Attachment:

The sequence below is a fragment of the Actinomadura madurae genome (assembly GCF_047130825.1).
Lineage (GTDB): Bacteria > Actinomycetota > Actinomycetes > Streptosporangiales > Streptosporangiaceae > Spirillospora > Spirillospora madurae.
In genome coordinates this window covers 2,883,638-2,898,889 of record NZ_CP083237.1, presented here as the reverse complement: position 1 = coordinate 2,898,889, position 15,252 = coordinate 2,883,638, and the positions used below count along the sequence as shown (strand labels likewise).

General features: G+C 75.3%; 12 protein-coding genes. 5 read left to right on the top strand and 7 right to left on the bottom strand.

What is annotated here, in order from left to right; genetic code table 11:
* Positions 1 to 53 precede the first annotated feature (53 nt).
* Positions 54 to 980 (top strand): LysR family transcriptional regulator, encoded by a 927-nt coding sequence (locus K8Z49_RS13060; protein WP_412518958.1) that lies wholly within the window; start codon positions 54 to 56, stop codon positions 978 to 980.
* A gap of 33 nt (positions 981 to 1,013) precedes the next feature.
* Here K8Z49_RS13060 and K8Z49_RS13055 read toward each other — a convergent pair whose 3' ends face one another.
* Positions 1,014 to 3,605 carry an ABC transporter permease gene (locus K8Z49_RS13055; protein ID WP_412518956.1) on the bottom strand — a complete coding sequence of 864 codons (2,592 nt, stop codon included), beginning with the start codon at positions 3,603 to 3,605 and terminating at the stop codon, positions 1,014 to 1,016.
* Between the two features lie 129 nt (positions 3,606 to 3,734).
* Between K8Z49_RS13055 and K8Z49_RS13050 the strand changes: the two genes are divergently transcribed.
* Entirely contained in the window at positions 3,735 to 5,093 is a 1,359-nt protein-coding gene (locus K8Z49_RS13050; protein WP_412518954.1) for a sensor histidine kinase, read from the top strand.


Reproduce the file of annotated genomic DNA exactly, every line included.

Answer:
The sequence below is a fragment of the Actinomadura madurae genome (assembly GCF_047130825.1).
Lineage (GTDB): Bacteria > Actinomycetota > Actinomycetes > Streptosporangiales > Streptosporangiaceae > Spirillospora > Spirillospora madurae.
In genome coordinates this window covers 2,883,638-2,898,889 of record NZ_CP083237.1, presented here as the reverse complement: position 1 = coordinate 2,898,889, position 15,252 = coordinate 2,883,638, and the positions used below count along the sequence as shown (strand labels likewise).

General features: G+C 75.3%; 12 protein-coding genes. 5 read left to right on the top strand and 7 right to left on the bottom strand.

What is annotated here, in order from left to right; genetic code table 11:
* Positions 1 to 53 precede the first annotated feature (53 nt).
* Positions 54 to 980 (top strand): LysR family transcriptional regulator, encoded by a 927-nt coding sequence (locus K8Z49_RS13060; protein WP_412518958.1) that lies wholly within the window; start codon positions 54 to 56, stop codon positions 978 to 980.
* A gap of 33 nt (positions 981 to 1,013) precedes the next feature.
* Here K8Z49_RS13060 and K8Z49_RS13055 read toward each other — a convergent pair whose 3' ends face one another.
* Positions 1,014 to 3,605 carry an ABC transporter permease gene (locus K8Z49_RS13055; protein ID WP_412518956.1) on the bottom strand — a complete coding sequence of 864 codons (2,592 nt, stop codon included), beginning with the start codon at positions 3,603 to 3,605 and terminating at the stop codon, positions 1,014 to 1,016.
* Between the two features lie 129 nt (positions 3,606 to 3,734).
* Between K8Z49_RS13055 and K8Z49_RS13050 the strand changes: the two genes are divergently transcribed.
* Entirely contained in the window at positions 3,735 to 5,093 is a 1,359-nt protein-coding gene (locus K8Z49_RS13050; protein WP_412518954.1) for a sensor histidine kinase, read from the top strand.